The transformation of recovery comes about with a realization: The only things you have control over are your choices, not the outcomes. It is a huge moment in recovery when an individual realizes that he needs help, and that, through letting go of control, change is possible.

The addict who is involved in individual and group therapy, as well as a twelve-step program, has a better chance of maintaining sobriety. One reason for this success rate is the enormous impact that twelve-step program meetings can have on challenging the addict's cognitive distortions.

Cognitive distortions are thought patterns or defenses that protect us from our pain. Because these defenses operate from the unconscious, the individual is often unaware of them until his beliefs and attitudes regarding change are challenged. The irony is that, even though defenses protect the addict from his pain, these same defenses are the obstacles that stand in the way of recovery. For addicts, even considering discarding their defenses is extremely frightening because it leaves them vulnerable to feeling pain.

***

Tuesday, December 17, 2013

Chiseling Out Your Soul (Part Four)

The first step on the path is often the most difficult, because the idea of going to a meeting of strangers to disclose your most shameful behavior and thoughts is often unimaginable. The gift of the twelve-step program is the reduction of shame. When you walk into a room and share your story and hear others, you might, for the first time in your life, feel relief from the grasp of your addiction. Instead of people running away from you, horrified by your past, they embrace and invite you into their healing circle. This experience can be a spiritual moment because of the possibility of transformation and hope.

The Twelve-Step model can also change sex addicts' core beliefs. The group holds addicts accountable by requiring them to work the twelve steps, and it can function as an addict's first "healthy family," accepting them unconditionally. Such groups help addicts by mirroring, supporting, and affirming them as they move toward sober and healthy sexuality.

When addicts share their experiences, strength, and hope, individuals do not sit in judgement or call them perverts. Rather, people say, I identify with you." As shame is lifted, individuals move into a better position; they are less defensive and can begin to look at their cognitive distortions and other coping mechanism. Self-esteem will undo addiction; just as abandonment fuels shame and shame fuels addiction, healthy self-love fuels connection, which it the base or glue of spirituality. 

Chiseling Out Your Soul (Part Three)

The Sex Addicts Anonymous Book explains the importance of working through the twelve steps:
These steps are the heart of our program. They contain a depth that we could hardly have guessed when we started. As we work them, we experience a spiritual transformation. Over time, we establish a relationship with a Power greater than ourselves, each of us coming to an understanding of a Higher Power that is personal for us. Although the steps use the word God to indicate power, SAA is not affiliated with any religion, creed, or dogma. The program offers spiritual solution to our addiction, without requiring adherence to any specific set of beliefs or practices. The path is wide enough for everyone who wishes to walk it.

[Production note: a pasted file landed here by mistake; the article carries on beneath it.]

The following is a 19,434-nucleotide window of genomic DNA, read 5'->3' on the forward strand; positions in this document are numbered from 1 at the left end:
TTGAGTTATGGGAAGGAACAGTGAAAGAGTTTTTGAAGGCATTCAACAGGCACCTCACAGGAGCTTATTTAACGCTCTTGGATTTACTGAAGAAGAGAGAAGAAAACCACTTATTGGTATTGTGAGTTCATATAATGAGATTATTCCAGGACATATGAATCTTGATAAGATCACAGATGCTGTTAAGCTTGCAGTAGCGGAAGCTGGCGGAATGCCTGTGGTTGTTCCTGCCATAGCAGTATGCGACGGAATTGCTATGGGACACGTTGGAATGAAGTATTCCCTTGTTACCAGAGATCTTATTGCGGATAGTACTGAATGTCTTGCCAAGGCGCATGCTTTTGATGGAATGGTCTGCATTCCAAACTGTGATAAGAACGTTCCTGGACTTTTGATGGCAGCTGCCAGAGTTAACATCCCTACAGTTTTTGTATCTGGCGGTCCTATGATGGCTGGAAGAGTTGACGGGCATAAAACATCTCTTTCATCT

Friday, December 13, 2013

Chiseling Out Your Soul (Part Two)

When the "pink cloud" bursts, elation is replaced with a cold dose of reality. The process no longer feels effortless; it is tedious and arduous. Often the client wants to stop recovery or may be vulnerable to relapse.

Recovery is restoration of the soul. This deep process may seemingly have a life of its own, an unspoken agenda that you have been invited to join. The journey is more intuitive than intelligent, more feeling than thinking, more being than doing, more releasing than controlling. It is a journey that feels counter-intuitive to all that your adapted self has taught you about yourself and about life. That's where the challenge lies; it's where, if your courage prevails, victorious results are realized.

I have mentioned twelve-step groups throughout this book, and I believe they are very helpful to recovering sex addicts. The Twelve-Step model for sexual addiction was born of of the Twelve Steps of Alcoholics Anonymous. However, the focus and language involve sexual issues. The twelve steps of Sex Addicts Anonymous are:
  1. We admitted we were powerless over addictive sexual behavior--that our lives had become unmanageable.
  2. We came to believe that a Power greater than ourselves could restore us to sanity.
  3. We made a decision to turn our will and our lives over to the care of God and we understood God.
  4. We made a searching and fearless moral inventory of ourselves.
  5. We admitted to God, to ourselves, and to another human being the exact nature of our wrongs.
  6. We were entirely ready to have God remove all these defects of character.
  7. We humbly ask God to remove our shortcomings.
  8. We made a list of all persons we had harmed and became willing to make amends to them all.
  9. We made direct amends to such people wherever possible, except when to do so would injure them or others.